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Sir Walter Pringle, Lord Newhall (1664?–1736) was a Scottish lawyer and judge.
He was the second son of Sir Robert Pringle, 1st Baronet of Stitchel, and Margaret, daughter of John Hope, Lord Craighall; Walter Pringle of Greenknowe the Covenanter was his great-uncle. He was one of a family of nineteen children, thirteen of whom survived infancy. Two brothers, Thomas Pringle and Robert Pringle, became known, in law and politics, respectively.
Walter Pringle, born about 1664, succeeded to the estate of Lochton (Berwickshire). He was admitted advocate on 10 December 1687, and became one of the leaders of the Scottish bar. After the death of Sir Gilbert Elliot in 1718, Pringle was made a judge. On 6 June in that year he took his seat, with the title of Lord Newhall, was knighted at the same time, and was made a lord of justiciary.
On his death, on 14 December 1736, a special tribute was paid to Pringle's remains, his funeral being attended by his judicial colleagues in their robes of office. The Faculty of Advocates included in their minutes a eulogy on Pringle, written by Sir Robert Dundas of Arniston, then dean of faculty. His niece Katherine was married to William Hamilton of Bangour the poet, who wrote a verse epitaph.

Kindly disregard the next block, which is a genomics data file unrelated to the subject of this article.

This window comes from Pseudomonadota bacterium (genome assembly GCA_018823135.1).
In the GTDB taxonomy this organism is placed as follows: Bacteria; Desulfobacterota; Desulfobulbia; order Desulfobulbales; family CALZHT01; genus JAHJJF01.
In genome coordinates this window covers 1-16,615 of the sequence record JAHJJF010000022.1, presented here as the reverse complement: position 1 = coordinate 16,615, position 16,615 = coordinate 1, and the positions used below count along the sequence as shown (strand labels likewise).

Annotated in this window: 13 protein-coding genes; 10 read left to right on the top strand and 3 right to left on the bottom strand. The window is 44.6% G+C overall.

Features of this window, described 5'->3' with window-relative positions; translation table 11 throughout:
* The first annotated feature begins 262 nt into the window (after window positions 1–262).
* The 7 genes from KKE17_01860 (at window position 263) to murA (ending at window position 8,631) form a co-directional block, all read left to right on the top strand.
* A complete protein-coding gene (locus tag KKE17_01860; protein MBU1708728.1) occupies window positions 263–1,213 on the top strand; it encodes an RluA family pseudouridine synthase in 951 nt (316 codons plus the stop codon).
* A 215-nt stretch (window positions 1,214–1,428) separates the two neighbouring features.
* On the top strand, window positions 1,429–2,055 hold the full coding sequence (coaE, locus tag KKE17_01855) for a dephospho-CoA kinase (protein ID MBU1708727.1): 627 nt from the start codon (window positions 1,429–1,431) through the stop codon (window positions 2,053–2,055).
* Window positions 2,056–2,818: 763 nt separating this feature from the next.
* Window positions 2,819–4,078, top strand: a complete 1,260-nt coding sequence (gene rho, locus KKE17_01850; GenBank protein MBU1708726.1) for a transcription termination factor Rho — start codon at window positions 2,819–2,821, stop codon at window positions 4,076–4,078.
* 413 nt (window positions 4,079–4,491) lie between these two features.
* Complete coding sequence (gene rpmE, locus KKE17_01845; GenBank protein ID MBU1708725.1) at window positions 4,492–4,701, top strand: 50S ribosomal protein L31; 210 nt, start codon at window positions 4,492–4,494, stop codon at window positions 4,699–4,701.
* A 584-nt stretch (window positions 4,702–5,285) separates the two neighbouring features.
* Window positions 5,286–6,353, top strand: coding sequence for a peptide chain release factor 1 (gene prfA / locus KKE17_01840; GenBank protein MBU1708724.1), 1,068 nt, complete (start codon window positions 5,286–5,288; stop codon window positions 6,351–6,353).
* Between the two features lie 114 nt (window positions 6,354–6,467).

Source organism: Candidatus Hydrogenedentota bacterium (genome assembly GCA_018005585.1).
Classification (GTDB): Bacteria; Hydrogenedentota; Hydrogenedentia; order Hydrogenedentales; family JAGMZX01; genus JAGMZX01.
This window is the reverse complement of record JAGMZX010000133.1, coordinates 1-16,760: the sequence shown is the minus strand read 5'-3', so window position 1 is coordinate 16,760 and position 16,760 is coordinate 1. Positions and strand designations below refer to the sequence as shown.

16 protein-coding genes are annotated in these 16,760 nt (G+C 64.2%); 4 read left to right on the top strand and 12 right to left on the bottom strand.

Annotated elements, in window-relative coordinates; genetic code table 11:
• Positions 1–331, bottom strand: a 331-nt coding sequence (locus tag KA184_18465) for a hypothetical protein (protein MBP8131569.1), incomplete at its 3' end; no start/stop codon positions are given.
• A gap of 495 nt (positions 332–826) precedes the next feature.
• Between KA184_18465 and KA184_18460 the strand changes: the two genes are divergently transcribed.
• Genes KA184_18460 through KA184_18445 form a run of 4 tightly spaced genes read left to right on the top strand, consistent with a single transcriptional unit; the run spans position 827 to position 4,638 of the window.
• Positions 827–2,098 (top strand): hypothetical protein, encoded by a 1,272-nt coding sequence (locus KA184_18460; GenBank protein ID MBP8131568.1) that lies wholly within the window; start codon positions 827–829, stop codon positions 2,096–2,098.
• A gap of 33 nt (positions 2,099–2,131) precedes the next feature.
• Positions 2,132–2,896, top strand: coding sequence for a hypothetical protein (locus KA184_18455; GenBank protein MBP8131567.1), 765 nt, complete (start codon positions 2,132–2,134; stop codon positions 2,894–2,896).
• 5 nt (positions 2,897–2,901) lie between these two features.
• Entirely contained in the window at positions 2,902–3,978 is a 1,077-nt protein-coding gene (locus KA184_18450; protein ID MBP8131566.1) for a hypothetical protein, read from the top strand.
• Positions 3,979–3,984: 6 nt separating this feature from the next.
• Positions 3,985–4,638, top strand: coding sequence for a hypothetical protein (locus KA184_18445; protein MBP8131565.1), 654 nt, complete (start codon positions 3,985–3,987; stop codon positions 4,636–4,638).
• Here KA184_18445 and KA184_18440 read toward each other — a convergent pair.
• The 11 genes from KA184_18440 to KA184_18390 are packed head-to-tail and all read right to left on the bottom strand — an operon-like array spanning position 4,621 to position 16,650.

Pringle married a daughter of Johnston of Hilton, and had issue. His direct line failed in the third generation, and his estate of Lochton fell to Sir John Pringle of Stitchel.
This article incorporates text from a publication now in the public domain: Lee, Sidney, ed. (1896). "Pringle, Walter (1664?-1736)". Dictionary of National Biography. Vol. 46. London: Smith, Elder & Co.